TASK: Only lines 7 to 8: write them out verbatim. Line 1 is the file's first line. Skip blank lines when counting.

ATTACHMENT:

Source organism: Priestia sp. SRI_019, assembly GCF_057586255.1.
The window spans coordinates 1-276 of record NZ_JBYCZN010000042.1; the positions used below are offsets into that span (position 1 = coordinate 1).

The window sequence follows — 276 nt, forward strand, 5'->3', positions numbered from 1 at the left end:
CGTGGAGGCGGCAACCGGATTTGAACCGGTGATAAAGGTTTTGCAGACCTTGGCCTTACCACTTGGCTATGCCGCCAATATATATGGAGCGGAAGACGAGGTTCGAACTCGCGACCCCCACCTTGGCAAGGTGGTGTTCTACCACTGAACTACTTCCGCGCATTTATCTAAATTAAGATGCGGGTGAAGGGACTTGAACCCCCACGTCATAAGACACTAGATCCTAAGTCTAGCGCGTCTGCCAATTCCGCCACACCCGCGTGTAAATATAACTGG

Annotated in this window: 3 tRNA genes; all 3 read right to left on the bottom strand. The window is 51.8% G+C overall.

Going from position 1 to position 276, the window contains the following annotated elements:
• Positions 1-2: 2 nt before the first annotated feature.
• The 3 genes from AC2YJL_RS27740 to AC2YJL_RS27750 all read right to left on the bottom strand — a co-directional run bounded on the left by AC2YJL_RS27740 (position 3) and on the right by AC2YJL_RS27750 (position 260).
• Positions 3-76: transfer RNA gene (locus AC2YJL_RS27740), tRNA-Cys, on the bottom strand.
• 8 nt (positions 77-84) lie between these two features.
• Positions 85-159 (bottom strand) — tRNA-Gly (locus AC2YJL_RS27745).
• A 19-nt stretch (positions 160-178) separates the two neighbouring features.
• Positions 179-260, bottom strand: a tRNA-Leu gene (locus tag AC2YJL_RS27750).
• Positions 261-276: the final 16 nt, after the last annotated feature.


• Positions 1-2: 2 nt before the first annotated feature.
• The 3 genes from AC2YJL_RS27740 to AC2YJL_RS27750 all read right to left on the bottom strand — a co-directional run bounded on the left by AC2YJL_RS27740 (position 3) and on the right by AC2YJL_RS27750 (position 260).